Talent Talks

EdFuel’s blog on all things talent.

A Guide to 3 Virtual Hiring Event Types
Kelly Gleischman
May 28, 2020

Many of you have expressed questions about moving your recruitment and hiring events to a virtual setting. Our Managing Partner, Kelly Gleischman, partnered with Nimble to put together some quick tips for three different types of virtual recruitment and hiring events that you may want to consider as you continue your work to attract a high-quality, diverse staff. Check out her blog and let us know how you are managing these types of events for your own organization!

As always, if you are looking for resources on virtual talent management practices check out our website for tools and links to prior webinars. Our goal is to continue supporting the sector with open-source materials, so please let us know if you have suggestions or thoughts on how we can best serve you.

Thank you so much for your continued support of our work. We deeply appreciate it!

EdFuel’s Guidance on Virtual Sourcing and Hiring
Kerri-Ann Nesbeth & Mary Mason Boaz
April 6, 2020

Even before COVID-19, teacher recruitment and hiring were a daunting challenge for schools and organizations seeking to hire diverse, high-quality talent and for candidates looking to find the right position. In the current climate, schools and organizations are now needing to make all recruitment and hiring efforts virtual.

We’ve heard from many of you about these concerns and at EdFuel, it is important to us to provide responsive support to the education sector whenever and however we can. To that end, we wanted to share our curated best practices on virtual recruitment, which includes sourcing and hiring candidates, for those of you who are facing these challenges during this time of uncertainty.


Our top three tips for effective virtual sourcing of diverse, high-quality candidates include casting a wider net with job postings, bolstering employee involvement and investment, and attending virtual hiring fairs. See below for specific tactics related to each strategy.

Job Postings: Cast a Wider Net and Make Your Postings Pop

With more potential candidates working from home, now is the time to ensure your open positions are posted in as many places online as possible. In addition to posting to the sites you typically gravitate towards, ensure your postings are listed on subject-specific and even diversity-specific posting sites. For example, looking for a diverse math teacher? Try posting your position on the Association of Mathematics Teacher Educators and Educate ME Foundation job boards. [Read More]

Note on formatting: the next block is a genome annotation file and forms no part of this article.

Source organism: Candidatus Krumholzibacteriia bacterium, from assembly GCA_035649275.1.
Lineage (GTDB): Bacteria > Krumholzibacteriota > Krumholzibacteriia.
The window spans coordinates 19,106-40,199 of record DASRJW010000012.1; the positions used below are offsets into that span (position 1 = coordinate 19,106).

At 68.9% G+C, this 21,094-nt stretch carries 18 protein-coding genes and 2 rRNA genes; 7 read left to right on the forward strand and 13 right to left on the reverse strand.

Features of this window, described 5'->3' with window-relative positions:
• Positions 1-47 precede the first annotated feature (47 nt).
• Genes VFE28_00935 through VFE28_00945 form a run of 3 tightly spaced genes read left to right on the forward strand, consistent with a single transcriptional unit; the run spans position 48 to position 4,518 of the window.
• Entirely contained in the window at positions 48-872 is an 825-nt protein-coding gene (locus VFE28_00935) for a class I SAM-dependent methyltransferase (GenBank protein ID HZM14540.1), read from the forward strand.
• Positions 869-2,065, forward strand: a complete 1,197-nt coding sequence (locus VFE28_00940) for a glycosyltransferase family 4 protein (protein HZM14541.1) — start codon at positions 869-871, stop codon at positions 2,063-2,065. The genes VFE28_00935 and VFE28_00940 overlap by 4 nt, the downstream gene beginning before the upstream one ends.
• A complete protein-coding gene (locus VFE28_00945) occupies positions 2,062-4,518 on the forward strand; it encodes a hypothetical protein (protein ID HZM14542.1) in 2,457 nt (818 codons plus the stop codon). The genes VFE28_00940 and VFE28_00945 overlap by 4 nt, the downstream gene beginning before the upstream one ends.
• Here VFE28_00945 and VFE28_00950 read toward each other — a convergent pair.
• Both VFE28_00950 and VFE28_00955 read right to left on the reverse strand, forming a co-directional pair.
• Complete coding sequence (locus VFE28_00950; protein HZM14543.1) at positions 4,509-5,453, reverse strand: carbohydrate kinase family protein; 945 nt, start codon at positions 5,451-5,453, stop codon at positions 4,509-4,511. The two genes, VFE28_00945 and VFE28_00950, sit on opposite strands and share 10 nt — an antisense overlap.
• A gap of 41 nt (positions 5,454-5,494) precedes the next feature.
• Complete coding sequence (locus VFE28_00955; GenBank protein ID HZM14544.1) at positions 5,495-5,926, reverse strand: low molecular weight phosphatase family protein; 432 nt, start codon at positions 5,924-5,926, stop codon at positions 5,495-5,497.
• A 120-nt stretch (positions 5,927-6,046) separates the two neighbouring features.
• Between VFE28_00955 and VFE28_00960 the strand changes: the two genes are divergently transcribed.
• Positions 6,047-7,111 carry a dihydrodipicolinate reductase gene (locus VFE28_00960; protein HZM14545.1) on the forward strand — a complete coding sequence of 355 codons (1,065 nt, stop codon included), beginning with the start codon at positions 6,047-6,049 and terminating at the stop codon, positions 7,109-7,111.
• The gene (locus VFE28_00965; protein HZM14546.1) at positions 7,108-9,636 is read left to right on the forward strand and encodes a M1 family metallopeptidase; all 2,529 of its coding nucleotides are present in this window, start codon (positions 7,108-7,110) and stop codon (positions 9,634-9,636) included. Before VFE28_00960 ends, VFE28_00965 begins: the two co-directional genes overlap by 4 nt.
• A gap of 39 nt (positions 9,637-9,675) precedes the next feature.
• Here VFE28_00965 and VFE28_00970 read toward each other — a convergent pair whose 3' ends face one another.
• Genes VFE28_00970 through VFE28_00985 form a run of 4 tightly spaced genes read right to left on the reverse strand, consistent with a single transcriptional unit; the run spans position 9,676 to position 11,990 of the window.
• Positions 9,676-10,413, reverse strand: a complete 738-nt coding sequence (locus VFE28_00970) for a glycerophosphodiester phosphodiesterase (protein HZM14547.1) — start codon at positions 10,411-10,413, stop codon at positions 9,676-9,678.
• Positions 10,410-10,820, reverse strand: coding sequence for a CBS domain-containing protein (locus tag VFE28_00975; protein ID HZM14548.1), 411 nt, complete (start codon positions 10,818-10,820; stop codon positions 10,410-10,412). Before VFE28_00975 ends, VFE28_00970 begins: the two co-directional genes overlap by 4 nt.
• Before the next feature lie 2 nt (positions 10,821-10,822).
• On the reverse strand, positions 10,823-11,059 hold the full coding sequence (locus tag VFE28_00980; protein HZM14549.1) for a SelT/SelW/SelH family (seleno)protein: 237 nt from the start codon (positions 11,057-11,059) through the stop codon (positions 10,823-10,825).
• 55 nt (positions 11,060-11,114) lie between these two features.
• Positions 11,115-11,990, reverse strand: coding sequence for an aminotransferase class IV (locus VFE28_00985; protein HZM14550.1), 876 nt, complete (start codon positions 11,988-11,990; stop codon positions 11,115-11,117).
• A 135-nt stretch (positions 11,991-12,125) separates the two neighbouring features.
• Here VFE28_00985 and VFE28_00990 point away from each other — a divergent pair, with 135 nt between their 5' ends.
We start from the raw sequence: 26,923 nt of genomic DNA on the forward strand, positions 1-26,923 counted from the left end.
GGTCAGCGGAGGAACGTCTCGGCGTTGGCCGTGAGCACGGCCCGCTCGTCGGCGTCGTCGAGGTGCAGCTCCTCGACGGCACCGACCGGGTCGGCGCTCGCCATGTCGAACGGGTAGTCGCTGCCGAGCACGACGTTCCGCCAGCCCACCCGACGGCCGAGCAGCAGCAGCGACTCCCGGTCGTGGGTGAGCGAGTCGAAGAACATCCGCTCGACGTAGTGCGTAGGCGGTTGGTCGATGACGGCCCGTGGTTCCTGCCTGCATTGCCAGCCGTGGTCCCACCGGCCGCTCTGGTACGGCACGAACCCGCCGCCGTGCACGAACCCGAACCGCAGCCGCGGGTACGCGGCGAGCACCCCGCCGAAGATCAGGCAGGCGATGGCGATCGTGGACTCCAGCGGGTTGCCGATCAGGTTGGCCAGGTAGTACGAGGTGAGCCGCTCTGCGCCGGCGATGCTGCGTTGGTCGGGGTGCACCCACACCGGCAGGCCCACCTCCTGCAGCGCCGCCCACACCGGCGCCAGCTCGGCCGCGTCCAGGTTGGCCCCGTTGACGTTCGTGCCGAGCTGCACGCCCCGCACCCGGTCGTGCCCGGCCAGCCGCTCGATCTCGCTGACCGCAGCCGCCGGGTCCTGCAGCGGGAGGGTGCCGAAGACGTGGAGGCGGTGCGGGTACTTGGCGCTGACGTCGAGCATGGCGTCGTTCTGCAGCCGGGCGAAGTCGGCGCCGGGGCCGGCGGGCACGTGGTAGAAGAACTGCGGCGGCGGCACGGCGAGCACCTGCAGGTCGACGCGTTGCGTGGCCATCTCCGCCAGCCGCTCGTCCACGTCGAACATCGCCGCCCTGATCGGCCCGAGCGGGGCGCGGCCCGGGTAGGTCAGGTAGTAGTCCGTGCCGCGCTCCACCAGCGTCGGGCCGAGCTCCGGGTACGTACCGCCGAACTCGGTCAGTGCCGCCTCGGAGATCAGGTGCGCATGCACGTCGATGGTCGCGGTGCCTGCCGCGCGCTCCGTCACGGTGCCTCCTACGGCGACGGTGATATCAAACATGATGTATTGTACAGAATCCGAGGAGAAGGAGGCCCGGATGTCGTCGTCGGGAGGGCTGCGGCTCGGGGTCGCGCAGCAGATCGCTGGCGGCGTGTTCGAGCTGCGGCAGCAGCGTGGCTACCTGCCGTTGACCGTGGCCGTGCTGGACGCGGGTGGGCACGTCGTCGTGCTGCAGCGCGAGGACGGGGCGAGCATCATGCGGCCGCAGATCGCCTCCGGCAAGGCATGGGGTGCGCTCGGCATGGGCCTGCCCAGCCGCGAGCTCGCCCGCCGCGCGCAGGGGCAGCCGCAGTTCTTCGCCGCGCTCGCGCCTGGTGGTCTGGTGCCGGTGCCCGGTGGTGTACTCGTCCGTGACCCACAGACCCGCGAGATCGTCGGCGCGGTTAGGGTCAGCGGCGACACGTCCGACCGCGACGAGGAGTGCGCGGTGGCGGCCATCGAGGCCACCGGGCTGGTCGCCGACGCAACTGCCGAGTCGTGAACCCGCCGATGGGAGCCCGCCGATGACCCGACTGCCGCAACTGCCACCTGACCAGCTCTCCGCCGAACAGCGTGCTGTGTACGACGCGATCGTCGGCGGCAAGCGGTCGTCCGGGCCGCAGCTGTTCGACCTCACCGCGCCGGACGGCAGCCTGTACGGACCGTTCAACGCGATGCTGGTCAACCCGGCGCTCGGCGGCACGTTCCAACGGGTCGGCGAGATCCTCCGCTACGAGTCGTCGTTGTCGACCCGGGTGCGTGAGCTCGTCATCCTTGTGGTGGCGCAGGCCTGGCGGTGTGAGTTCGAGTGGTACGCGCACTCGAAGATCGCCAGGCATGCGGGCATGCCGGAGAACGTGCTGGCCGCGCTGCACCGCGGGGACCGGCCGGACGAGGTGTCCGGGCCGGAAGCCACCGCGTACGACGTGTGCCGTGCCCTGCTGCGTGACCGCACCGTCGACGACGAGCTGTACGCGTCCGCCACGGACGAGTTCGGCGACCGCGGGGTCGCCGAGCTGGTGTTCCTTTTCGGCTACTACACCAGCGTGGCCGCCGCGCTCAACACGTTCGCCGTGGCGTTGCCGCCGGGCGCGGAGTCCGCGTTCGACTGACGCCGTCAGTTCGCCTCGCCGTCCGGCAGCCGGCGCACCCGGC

Cortney’s DEI Spotlight:  Designing Inclusive Talent Systems with “Bringing Your Whole Self to Work” in Mind
Cortney Graham
December 18, 2019

Do you remember that time you laughed and joked about the latest meme floating around Instagram with your favorite coworker, letting your hair down and turning your “professional persona” off for a bit? After “getting your life” at lunch, you later transformed back into your “professional” persona for your big pitch to the leadership team?

It’s something that many people do, almost organically, when transitioning between home and work or friend and current/potential colleagues.  But why?  In a work environment, particularly in the education sector, where “bringing your whole self to work” is encouraged, this shouldn’t be necessary. There’s a name for this conscious, sometimes unconscious, shift in behavior: code-switching. Code-switching is defined as the “process of shifting from one linguistic code (a language or dialect) to another, depending on the social context or conversational setting.”  The term code-switching can also be used more broadly to describe subtle shifts in how individuals express themselves in different spaces.

The author of Bring Your Whole Self to Work, Mike Robbins, says: “When we don’t bring our whole selves to work we suffer – lack of engagement, lack of productivity, and our well-being is diminished.  We aren’t able to do our best, most innovative work, and we spend and waste too much time trying to look good, fit in, and do or say the “right” thing. For teams and organizations, this lack of psychological safety makes it difficult for the group or company to thrive and perform at their highest level because people are holding back some of who they really are.”

In the final installment of our DEI series, this month we are exploring the concept and importance of bringing your whole self to work in relation to code-switching, and the potential bias that can emerge as a result. [Read more]

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Have a resource, problem of practice, or story that might be useful for others to learn about? Reach out to us at info@edfuel.org to let us know if you’re interested in contributing to Talent Talks, EdFuel’s blog on all things talent. We look forward to hearing from you!

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